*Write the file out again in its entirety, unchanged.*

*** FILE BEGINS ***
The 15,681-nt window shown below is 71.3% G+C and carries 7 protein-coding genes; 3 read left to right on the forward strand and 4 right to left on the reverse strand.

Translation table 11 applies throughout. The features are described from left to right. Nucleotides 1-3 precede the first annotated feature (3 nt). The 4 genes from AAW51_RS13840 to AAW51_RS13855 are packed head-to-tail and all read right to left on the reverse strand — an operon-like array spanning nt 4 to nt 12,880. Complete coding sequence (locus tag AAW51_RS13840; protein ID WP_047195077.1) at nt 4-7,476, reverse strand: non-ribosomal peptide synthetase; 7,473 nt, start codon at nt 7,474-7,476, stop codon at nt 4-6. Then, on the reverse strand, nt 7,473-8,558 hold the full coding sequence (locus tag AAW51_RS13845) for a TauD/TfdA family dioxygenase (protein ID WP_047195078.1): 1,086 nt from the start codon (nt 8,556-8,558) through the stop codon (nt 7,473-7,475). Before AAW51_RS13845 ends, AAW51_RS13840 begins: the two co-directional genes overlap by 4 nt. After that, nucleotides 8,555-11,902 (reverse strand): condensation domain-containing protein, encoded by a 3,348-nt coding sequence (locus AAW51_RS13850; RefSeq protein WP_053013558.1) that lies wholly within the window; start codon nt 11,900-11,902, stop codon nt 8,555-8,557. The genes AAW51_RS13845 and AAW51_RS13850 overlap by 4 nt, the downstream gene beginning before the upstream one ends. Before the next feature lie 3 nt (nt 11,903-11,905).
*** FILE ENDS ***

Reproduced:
The 15,681-nt window shown below is 71.3% G+C and carries 7 protein-coding genes; 3 read left to right on the forward strand and 4 right to left on the reverse strand.

Translation table 11 applies throughout. The features are described from left to right. Nucleotides 1-3 precede the first annotated feature (3 nt). The 4 genes from AAW51_RS13840 to AAW51_RS13855 are packed head-to-tail and all read right to left on the reverse strand — an operon-like array spanning nt 4 to nt 12,880. Complete coding sequence (locus tag AAW51_RS13840; protein ID WP_047195077.1) at nt 4-7,476, reverse strand: non-ribosomal peptide synthetase; 7,473 nt, start codon at nt 7,474-7,476, stop codon at nt 4-6. Then, on the reverse strand, nt 7,473-8,558 hold the full coding sequence (locus tag AAW51_RS13845) for a TauD/TfdA family dioxygenase (protein ID WP_047195078.1): 1,086 nt from the start codon (nt 8,556-8,558) through the stop codon (nt 7,473-7,475). Before AAW51_RS13845 ends, AAW51_RS13840 begins: the two co-directional genes overlap by 4 nt. After that, nucleotides 8,555-11,902 (reverse strand): condensation domain-containing protein, encoded by a 3,348-nt coding sequence (locus AAW51_RS13850; RefSeq protein WP_053013558.1) that lies wholly within the window; start codon nt 11,900-11,902, stop codon nt 8,555-8,557. The genes AAW51_RS13845 and AAW51_RS13850 overlap by 4 nt, the downstream gene beginning before the upstream one ends. Before the next feature lie 3 nt (nt 11,903-11,905).